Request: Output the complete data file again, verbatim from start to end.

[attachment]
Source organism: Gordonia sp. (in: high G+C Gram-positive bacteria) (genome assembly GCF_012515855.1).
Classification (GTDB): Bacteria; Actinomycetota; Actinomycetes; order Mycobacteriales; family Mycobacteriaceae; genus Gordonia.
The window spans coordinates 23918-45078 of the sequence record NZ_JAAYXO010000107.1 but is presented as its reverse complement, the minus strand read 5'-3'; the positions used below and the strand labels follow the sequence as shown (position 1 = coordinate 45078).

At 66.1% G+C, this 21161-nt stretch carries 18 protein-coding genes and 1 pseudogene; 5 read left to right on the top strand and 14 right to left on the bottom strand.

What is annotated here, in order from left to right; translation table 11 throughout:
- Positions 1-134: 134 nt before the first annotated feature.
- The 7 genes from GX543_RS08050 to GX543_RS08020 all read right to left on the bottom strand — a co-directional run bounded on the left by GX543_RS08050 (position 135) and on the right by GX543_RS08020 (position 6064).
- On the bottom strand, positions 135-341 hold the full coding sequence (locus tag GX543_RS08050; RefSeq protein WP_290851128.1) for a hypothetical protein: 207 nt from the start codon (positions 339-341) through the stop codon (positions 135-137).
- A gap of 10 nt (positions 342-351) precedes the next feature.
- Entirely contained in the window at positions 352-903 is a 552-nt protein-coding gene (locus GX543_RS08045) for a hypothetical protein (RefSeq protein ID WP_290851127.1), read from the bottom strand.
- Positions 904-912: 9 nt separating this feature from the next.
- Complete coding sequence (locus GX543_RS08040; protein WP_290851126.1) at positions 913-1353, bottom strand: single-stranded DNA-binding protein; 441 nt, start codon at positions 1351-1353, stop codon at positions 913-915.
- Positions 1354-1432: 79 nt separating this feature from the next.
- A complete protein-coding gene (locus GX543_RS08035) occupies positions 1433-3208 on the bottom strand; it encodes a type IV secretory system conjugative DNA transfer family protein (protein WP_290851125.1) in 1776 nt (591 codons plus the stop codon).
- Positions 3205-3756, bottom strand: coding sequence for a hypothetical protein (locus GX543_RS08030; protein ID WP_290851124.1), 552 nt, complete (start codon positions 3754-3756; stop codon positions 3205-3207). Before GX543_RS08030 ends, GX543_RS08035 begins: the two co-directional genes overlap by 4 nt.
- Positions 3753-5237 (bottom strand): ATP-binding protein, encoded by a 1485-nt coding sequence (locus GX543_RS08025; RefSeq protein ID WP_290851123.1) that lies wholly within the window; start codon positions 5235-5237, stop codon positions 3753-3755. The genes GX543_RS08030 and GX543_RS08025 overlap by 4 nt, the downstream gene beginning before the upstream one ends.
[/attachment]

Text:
Source organism: Gordonia sp. (in: high G+C Gram-positive bacteria) (genome assembly GCF_012515855.1).
Classification (GTDB): Bacteria; Actinomycetota; Actinomycetes; order Mycobacteriales; family Mycobacteriaceae; genus Gordonia.
The window spans coordinates 23918-45078 of the sequence record NZ_JAAYXO010000107.1 but is presented as its reverse complement, the minus strand read 5'-3'; the positions used below and the strand labels follow the sequence as shown (position 1 = coordinate 45078).

At 66.1% G+C, this 21161-nt stretch carries 18 protein-coding genes and 1 pseudogene; 5 read left to right on the top strand and 14 right to left on the bottom strand.

What is annotated here, in order from left to right; translation table 11 throughout:
- Positions 1-134: 134 nt before the first annotated feature.
- The 7 genes from GX543_RS08050 to GX543_RS08020 all read right to left on the bottom strand — a co-directional run bounded on the left by GX543_RS08050 (position 135) and on the right by GX543_RS08020 (position 6064).
- On the bottom strand, positions 135-341 hold the full coding sequence (locus tag GX543_RS08050; RefSeq protein WP_290851128.1) for a hypothetical protein: 207 nt from the start codon (positions 339-341) through the stop codon (positions 135-137).
- A gap of 10 nt (positions 342-351) precedes the next feature.
- Entirely contained in the window at positions 352-903 is a 552-nt protein-coding gene (locus GX543_RS08045) for a hypothetical protein (RefSeq protein ID WP_290851127.1), read from the bottom strand.
- Positions 904-912: 9 nt separating this feature from the next.
- Complete coding sequence (locus GX543_RS08040; protein WP_290851126.1) at positions 913-1353, bottom strand: single-stranded DNA-binding protein; 441 nt, start codon at positions 1351-1353, stop codon at positions 913-915.
- Positions 1354-1432: 79 nt separating this feature from the next.
- A complete protein-coding gene (locus GX543_RS08035) occupies positions 1433-3208 on the bottom strand; it encodes a type IV secretory system conjugative DNA transfer family protein (protein WP_290851125.1) in 1776 nt (591 codons plus the stop codon).
- Positions 3205-3756, bottom strand: coding sequence for a hypothetical protein (locus GX543_RS08030; protein ID WP_290851124.1), 552 nt, complete (start codon positions 3754-3756; stop codon positions 3205-3207). Before GX543_RS08030 ends, GX543_RS08035 begins: the two co-directional genes overlap by 4 nt.
- Positions 3753-5237 (bottom strand): ATP-binding protein, encoded by a 1485-nt coding sequence (locus GX543_RS08025; RefSeq protein ID WP_290851123.1) that lies wholly within the window; start codon positions 5235-5237, stop codon positions 3753-3755. The genes GX543_RS08030 and GX543_RS08025 overlap by 4 nt, the downstream gene beginning before the upstream one ends.